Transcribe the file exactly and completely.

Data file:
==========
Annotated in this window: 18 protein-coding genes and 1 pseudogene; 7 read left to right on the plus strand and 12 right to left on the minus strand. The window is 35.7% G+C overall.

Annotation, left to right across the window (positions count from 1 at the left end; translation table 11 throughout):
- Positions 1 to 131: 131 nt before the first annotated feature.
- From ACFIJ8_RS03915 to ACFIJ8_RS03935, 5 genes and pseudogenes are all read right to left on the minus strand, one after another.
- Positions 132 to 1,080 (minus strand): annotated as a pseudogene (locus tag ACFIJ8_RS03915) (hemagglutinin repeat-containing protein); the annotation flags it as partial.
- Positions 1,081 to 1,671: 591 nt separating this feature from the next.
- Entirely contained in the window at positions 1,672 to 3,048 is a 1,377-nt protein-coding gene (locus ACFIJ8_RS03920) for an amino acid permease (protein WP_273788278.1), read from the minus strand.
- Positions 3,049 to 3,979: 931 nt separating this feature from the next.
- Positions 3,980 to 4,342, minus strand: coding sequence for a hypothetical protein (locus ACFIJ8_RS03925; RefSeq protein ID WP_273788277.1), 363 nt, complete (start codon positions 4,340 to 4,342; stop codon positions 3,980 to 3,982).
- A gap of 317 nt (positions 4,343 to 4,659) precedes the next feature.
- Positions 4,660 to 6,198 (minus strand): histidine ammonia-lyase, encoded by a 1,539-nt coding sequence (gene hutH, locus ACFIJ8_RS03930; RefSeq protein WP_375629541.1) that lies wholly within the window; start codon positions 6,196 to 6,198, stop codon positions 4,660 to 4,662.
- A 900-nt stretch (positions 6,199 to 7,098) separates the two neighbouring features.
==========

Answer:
Annotated in this window: 18 protein-coding genes and 1 pseudogene; 7 read left to right on the plus strand and 12 right to left on the minus strand. The window is 35.7% G+C overall.

Annotation, left to right across the window (positions count from 1 at the left end; translation table 11 throughout):
- Positions 1 to 131: 131 nt before the first annotated feature.
- From ACFIJ8_RS03915 to ACFIJ8_RS03935, 5 genes and pseudogenes are all read right to left on the minus strand, one after another.
- Positions 132 to 1,080 (minus strand): annotated as a pseudogene (locus tag ACFIJ8_RS03915) (hemagglutinin repeat-containing protein); the annotation flags it as partial.
- Positions 1,081 to 1,671: 591 nt separating this feature from the next.
- Entirely contained in the window at positions 1,672 to 3,048 is a 1,377-nt protein-coding gene (locus ACFIJ8_RS03920) for an amino acid permease (protein WP_273788278.1), read from the minus strand.
- Positions 3,049 to 3,979: 931 nt separating this feature from the next.
- Positions 3,980 to 4,342, minus strand: coding sequence for a hypothetical protein (locus ACFIJ8_RS03925; RefSeq protein ID WP_273788277.1), 363 nt, complete (start codon positions 4,340 to 4,342; stop codon positions 3,980 to 3,982).
- A gap of 317 nt (positions 4,343 to 4,659) precedes the next feature.
- Positions 4,660 to 6,198 (minus strand): histidine ammonia-lyase, encoded by a 1,539-nt coding sequence (gene hutH, locus ACFIJ8_RS03930; RefSeq protein WP_375629541.1) that lies wholly within the window; start codon positions 6,196 to 6,198, stop codon positions 4,660 to 4,662.
- A 900-nt stretch (positions 6,199 to 7,098) separates the two neighbouring features.